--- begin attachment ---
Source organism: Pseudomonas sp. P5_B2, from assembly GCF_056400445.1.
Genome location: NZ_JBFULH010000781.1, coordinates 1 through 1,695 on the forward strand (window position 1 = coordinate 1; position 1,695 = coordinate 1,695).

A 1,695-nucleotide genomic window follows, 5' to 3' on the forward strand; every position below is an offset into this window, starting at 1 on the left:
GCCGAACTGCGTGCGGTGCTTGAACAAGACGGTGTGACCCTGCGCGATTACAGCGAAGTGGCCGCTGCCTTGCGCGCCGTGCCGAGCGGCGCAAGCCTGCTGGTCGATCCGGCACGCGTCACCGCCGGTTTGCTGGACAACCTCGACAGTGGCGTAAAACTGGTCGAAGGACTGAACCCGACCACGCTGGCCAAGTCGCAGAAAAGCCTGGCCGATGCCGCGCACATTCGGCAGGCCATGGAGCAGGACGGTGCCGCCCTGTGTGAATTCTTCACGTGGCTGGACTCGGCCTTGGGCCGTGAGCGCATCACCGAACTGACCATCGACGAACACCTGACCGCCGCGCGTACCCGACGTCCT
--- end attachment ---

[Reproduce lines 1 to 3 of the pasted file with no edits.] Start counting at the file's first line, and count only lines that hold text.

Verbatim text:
Source organism: Pseudomonas sp. P5_B2, from assembly GCF_056400445.1.
Genome location: NZ_JBFULH010000781.1, coordinates 1 through 1,695 on the forward strand (window position 1 = coordinate 1; position 1,695 = coordinate 1,695).

A 1,695-nucleotide genomic window follows, 5' to 3' on the forward strand; every position below is an offset into this window, starting at 1 on the left: